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How Civil Rights Were Won
A moral struggle.


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Rich Lowry

The Brown v. Board of Education decision, celebrating its 50th anniversary this week, was by no means the end of the civil-rights struggle. In one sense, it was even a false dawn. The legal meliorism that underpinned the decision–i.e., the idea that things will get steadily better over time, one court ruling at a time–didn’t break segregation in America. That was accomplished by a movement that explicitly rejected the go-slow, work-within-the-system logic of Brown.

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We think of the civil-rights movement as a triumph of a forward-looking and optimistic liberalism. But that’s only part of the story. In his new book, A Stone of Hope, historian David L. Chappell demonstrates that the dramatic civil-rights successes of the 1960s were the fruit of a movement devoted not to the soothing liberal faith in human reason, but to a prophetic religious tradition.

Chappell’s title is drawn from Martin Luther King Jr.’s 1963 speech at the Lincoln Memorial, when he expressed his faith that blacks in the South could hew a “stone of hope” from “a mountain of despair.” King spoke a language alien to non-lapsarian liberals. The seminal liberal work on race at the time was sociologist Gunnar Myrdal’s An American Dilemma. It promised, as one historian has put it, “a virtually painless exit from the nation’s racist history.” As Americans became more enlightened, Myrdal argued, the country’s racism would naturally disappear. Despair? Hah. Progress was inevitable.

But the inevitable was slow to arrive–ten years after Brown, just more than one percent of southern blacks were in integrated public schools–and black activists rejected Myrdal’s sunny creed. “The black movement’s nonviolent soldiers were driven not by modern liberal faith in human reason,” writes Chappell, “but by older, seemingly more durable prejudices and superstitions that were rooted in Christian and Jewish myth.”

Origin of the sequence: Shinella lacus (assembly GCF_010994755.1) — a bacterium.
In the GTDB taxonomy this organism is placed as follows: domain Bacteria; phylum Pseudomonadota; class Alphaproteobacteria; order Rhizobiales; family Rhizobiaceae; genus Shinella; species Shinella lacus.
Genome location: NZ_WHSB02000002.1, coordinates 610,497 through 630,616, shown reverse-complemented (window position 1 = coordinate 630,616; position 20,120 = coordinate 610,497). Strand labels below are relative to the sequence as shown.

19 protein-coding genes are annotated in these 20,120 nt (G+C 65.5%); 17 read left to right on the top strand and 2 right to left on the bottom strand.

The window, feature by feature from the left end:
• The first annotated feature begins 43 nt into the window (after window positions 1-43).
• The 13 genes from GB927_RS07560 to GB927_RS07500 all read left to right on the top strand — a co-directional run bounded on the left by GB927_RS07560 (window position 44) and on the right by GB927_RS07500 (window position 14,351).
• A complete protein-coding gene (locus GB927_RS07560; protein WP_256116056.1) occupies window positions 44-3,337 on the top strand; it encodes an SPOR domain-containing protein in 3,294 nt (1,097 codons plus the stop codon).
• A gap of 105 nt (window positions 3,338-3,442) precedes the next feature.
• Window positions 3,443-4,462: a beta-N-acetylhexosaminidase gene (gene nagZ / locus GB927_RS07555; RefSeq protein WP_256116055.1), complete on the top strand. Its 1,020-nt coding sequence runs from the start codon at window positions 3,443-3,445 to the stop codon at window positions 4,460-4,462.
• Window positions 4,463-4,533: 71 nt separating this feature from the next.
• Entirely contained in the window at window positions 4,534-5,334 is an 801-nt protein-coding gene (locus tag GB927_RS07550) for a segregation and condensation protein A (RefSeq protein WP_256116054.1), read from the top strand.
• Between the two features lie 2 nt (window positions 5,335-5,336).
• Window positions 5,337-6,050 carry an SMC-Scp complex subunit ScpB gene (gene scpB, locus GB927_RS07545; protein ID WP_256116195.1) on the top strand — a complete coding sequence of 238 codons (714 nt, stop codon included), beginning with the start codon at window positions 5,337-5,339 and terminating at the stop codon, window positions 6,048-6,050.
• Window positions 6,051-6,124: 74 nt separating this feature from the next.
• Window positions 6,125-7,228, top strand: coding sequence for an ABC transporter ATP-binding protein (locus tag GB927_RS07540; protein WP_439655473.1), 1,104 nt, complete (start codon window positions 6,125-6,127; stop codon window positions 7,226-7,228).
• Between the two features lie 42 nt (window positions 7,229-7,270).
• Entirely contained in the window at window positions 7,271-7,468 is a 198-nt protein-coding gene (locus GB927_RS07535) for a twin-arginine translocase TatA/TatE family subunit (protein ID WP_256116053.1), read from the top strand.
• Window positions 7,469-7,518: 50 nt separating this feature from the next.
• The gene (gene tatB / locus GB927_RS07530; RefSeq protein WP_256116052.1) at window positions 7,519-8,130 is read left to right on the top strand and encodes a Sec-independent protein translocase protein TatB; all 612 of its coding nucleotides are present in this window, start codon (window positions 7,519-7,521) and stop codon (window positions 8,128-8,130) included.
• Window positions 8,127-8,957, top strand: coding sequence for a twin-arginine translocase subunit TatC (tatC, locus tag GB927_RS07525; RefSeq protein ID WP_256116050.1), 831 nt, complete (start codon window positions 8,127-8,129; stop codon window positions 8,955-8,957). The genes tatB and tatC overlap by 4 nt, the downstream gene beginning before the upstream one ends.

King’s hero was the prophet Jeremiah, warning of moral decline and offering, in Chappell’s words, “rebellion and renewal motivated by prophetic truth.”

King complained that liberalism “vainly seeks to overcome [in]justice through purely moral and rational suasions.” That was inadequate to the corruption inherent in human affairs. “Instead of assured progress in wisdom and decency,” King wrote, “man faces the ever present possibility of swift relapse not merely to animalism but into such calculated cruelty as no other animal can practice.”

Not very warm and fuzzy. The prophetic vision meant that there was no sense waiting for gradual progress. It meant that mere rational discussion of civil rights wasn’t enough. Liberals blanched at the conflict that direct action might bring. Too bad. Civil-rights leader Bayard Rustin scoffed at liberals “begging for retreat, lest ‘things get out of hand and lead to violence.’” Activist James Lawson called the sit-in movement “a judgment upon middle-class, conventional, halfway efforts to deal with radical social evil.”

The prophetic tradition understood radical evil and offered the spiritual armor to battle it.

Black activists were willing to bleed even though it was unfair that they had to–because, as King put it, “unearned suffering is redemptive.” Nothing liberalism offered from its quiver of good intentions could match the power of that Christian belief. Fire hoses and bombings? Bring them on. As Lawson said, nonviolence “matches the capacity of evil to inflict suffering with an even more enduring capacity to absorb evil.”

In celebrating the civil-rights movement, liberals are praising people they would ordinarily consider dangerously simplistic fanatics. Birmingham activist Fred Shuttlesworth said in 1958: “This is a religious crusade, a fight between light and darkness, right and wrong, good and evil, fair play and tyranny. We are assured victory because we are using weapons of spiritual warfare.” Even more offensively in contemporary terms, he declared his faith that Americans ultimately “shall be true to our ideals as a Christian nation.”

The anniversary of Brown reminds us of the role played in the desegregation fight by judges wielding social science and law. Don’t forget the activists who wielded their faith, and changed America.

Rich Lowry is author of Legacy: Paying the Price for the Clinton Years.



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